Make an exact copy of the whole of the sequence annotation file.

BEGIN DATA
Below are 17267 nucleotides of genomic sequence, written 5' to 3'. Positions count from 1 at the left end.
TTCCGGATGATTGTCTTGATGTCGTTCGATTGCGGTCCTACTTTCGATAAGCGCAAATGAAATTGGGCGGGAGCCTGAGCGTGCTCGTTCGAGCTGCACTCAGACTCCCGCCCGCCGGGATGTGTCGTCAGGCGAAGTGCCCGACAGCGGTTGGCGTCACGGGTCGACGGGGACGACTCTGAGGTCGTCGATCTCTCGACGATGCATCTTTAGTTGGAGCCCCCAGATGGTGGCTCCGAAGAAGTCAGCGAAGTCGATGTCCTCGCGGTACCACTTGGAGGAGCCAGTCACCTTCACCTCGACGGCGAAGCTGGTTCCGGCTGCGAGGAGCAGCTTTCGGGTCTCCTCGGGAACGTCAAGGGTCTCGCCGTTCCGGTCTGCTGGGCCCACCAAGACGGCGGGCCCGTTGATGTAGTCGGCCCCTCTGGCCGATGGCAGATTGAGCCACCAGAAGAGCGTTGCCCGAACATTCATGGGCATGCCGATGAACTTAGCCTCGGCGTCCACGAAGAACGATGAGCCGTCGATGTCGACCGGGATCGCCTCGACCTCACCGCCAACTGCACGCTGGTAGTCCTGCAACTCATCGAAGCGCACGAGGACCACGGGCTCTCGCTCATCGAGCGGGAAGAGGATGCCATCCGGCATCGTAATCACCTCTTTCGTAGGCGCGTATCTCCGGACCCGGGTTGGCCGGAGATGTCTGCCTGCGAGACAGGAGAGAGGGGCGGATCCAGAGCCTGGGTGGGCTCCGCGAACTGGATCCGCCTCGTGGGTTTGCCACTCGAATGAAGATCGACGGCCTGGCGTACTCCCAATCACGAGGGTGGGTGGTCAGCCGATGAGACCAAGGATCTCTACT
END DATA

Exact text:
Below are 17267 nucleotides of genomic sequence, written 5' to 3'. Positions count from 1 at the left end.
TTCCGGATGATTGTCTTGATGTCGTTCGATTGCGGTCCTACTTTCGATAAGCGCAAATGAAATTGGGCGGGAGCCTGAGCGTGCTCGTTCGAGCTGCACTCAGACTCCCGCCCGCCGGGATGTGTCGTCAGGCGAAGTGCCCGACAGCGGTTGGCGTCACGGGTCGACGGGGACGACTCTGAGGTCGTCGATCTCTCGACGATGCATCTTTAGTTGGAGCCCCCAGATGGTGGCTCCGAAGAAGTCAGCGAAGTCGATGTCCTCGCGGTACCACTTGGAGGAGCCAGTCACCTTCACCTCGACGGCGAAGCTGGTTCCGGCTGCGAGGAGCAGCTTTCGGGTCTCCTCGGGAACGTCAAGGGTCTCGCCGTTCCGGTCTGCTGGGCCCACCAAGACGGCGGGCCCGTTGATGTAGTCGGCCCCTCTGGCCGATGGCAGATTGAGCCACCAGAAGAGCGTTGCCCGAACATTCATGGGCATGCCGATGAACTTAGCCTCGGCGTCCACGAAGAACGATGAGCCGTCGATGTCGACCGGGATCGCCTCGACCTCACCGCCAACTGCACGCTGGTAGTCCTGCAACTCATCGAAGCGCACGAGGACCACGGGCTCTCGCTCATCGAGCGGGAAGAGGATGCCATCCGGCATCGTAATCACCTCTTTCGTAGGCGCGTATCTCCGGACCCGGGTTGGCCGGAGATGTCTGCCTGCGAGACAGGAGAGAGGGGCGGATCCAGAGCCTGGGTGGGCTCCGCGAACTGGATCCGCCTCGTGGGTTTGCCACTCGAATGAAGATCGACGGCCTGGCGTACTCCCAATCACGAGGGTGGGTGGTCAGCCGATGAGACCAAGGATCTCTACT